In Juve’s come-from-behind win against Lokomotiv Moscow in the Champions League last week, Cuadrado touched the ball 151 times. That number is absurd on a number of levels, and even considering the near-80 percent possession the Bianconeri enjoyed the next-closest player was Miralem Pjanic with a paltry (by comparison) 110 touches.

Third-most in terms of touches for that game went to Alex Sandro (105) which shows just exactly what Sarri is trying to get done with the new-look 4-3-1-2 that he’s used for his side in recent fixtures. With the absence of true wingers, the attack can grow dangerously narrow. Sandro probably warrants his own story due to his phenomenally stout play, but the attacking juice from the right back position was an area of fairly grave concern as soon as Cancelo left Turin for Manchester. Mattia De Sciglio and Danilo are both fine to good players, but neither is known for game-changing offensive contributions.

That’s what Cuadrado now offers. Against Inter Milan on Oct. 6, the Colombian successfully completed more dribbles (three) than anyone on the team not named Ronaldo, a number that was tied with Lautaro Martinez for second-most on the pitch for either side. His vision and passing abilities saw him complete 10 of 12 attempted long balls, the most of all 22 players in both categories.

The performance against Inter garnered the attention of StatsBomb, who wrote a great analysis of what Cuadrado has brought to the table so far. These statistics are now dated a bit, but they’re still incredibly telling.

At the time of that article, Cuadrado trailed only Pjanic in completed deep progressions (7.42 per 90 minutes for the Colombian); he was 13th in league play in open play passes per 90 leading Flavio Fusi, the writer for StatsBomb, to assert that Cuadrado could be “as important as the Bosnian to Juventus’ possession game.”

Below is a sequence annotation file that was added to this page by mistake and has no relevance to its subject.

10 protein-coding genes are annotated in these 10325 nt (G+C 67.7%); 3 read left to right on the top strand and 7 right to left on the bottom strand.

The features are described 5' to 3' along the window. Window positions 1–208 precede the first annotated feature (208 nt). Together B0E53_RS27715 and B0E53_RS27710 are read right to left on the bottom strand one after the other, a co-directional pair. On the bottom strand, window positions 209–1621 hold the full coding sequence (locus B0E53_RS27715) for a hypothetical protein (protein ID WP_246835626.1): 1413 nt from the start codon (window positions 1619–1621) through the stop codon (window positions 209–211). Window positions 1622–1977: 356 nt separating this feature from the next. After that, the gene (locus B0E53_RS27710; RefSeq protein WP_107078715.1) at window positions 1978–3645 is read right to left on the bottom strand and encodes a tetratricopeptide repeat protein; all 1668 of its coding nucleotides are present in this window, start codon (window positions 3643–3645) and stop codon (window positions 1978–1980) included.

FC Internazionale v Juventus - Serie A Photo by Daniele Badolato - Juventus FC/Juventus FC via Getty Images

Juventus fans may moan about his occasional decision-making, but his emergence is as important as it is surprising. As if to prove his point, Cuadrado’s 40-minute performance against Lecce this past weekend produced three key passes and a lot of promise on the right flank.

What this changes for the team as a whole

The implications for Juventus are substantial. Cuadrado emerging as a top right back in all facets of the game means that selling Cancelo has paid off both financially and tactically without sacrificing any depth at the position (De Sciglio and Danilo are pretty darn good second options), and, most importantly, means that Juventus have paved roads to attack on either side of the pitch.

Those avenues can be closed or opened to varying degrees, as I noted after the last Champions League game. If Blaise Matuidi is playing at the left midfield spot, then I think it’s even more important to have Cuadrado as the right back. Either way, though, Juve’s arsenal of ball-playing players on the back line is starting to look like one of the best in the world, especially when Pjanic drops between the center backs to distribute.

Sandro, de Ligt, Pjanic, Bonucci, and Cuadrado facilitating the build-up for Juventus is deadly. There’s still substantial work in my opinion for Juve to be considered among the top two to three favorites in the Champions League, and it mostly has to do with, as ever it feels like, connecting those lines from the defense to the attack. But Cuadrado’s emergence is starting to address those exact questions, as his dribbling and distribution are now available anywhere on the right side of the pitch.

The Johnny Square Experience at right back may not vault Juventus immediately into the top echelon of world football, but it moves the needle and answers a vital question. Now Sarri can move onto other issues the squad faces.